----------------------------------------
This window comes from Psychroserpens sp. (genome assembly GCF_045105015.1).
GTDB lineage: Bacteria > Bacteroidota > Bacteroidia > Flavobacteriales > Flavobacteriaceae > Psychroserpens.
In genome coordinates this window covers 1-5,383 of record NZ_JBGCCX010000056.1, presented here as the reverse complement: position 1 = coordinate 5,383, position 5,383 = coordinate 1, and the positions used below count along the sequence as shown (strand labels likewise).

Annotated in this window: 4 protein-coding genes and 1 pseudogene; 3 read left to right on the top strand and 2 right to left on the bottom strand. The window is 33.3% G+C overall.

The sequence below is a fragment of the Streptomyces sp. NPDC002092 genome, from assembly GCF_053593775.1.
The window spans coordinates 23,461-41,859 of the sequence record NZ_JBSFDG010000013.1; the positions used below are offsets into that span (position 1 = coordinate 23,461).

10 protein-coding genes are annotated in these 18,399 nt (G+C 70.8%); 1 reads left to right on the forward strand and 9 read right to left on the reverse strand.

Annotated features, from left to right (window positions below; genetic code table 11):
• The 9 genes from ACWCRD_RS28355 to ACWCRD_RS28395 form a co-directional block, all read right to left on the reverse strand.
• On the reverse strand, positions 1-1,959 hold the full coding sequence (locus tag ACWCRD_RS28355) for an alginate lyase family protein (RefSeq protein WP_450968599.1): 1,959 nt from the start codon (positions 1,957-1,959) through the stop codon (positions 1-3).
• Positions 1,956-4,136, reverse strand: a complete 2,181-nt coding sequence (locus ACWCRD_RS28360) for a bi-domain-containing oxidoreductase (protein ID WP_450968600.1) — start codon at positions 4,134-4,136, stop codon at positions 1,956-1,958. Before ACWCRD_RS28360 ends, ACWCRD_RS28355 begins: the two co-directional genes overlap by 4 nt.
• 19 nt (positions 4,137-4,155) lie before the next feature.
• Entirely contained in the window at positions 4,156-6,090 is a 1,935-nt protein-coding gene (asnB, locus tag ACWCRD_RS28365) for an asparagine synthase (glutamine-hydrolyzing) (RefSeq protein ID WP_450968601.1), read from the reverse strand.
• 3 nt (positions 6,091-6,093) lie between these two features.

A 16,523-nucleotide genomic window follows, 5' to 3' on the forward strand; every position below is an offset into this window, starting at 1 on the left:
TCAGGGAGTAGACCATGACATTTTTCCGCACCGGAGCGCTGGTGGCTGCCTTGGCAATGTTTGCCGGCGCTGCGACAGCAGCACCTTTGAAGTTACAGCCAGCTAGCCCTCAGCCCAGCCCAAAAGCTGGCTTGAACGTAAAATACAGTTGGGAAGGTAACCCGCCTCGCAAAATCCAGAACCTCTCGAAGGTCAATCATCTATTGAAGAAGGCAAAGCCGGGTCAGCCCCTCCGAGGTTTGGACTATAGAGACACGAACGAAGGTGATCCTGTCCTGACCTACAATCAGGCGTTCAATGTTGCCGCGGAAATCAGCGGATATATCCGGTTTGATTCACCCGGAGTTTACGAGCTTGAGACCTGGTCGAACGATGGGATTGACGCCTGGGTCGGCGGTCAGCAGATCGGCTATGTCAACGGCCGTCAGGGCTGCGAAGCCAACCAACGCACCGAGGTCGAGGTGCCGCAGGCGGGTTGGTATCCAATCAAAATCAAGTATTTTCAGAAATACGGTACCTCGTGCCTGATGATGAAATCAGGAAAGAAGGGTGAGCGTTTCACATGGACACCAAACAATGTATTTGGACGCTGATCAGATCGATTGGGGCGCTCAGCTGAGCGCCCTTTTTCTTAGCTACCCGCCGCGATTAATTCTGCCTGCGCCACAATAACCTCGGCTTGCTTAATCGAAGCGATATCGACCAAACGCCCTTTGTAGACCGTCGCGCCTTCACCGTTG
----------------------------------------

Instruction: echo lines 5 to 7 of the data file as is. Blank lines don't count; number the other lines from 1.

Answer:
The sequence below is a fragment of the Streptomyces sp. NPDC002092 genome, from assembly GCF_053593775.1.
The window spans coordinates 23,461-41,859 of the sequence record NZ_JBSFDG010000013.1; the positions used below are offsets into that span (position 1 = coordinate 23,461).

10 protein-coding genes are annotated in these 18,399 nt (G+C 70.8%); 1 reads left to right on the forward strand and 9 read right to left on the reverse strand.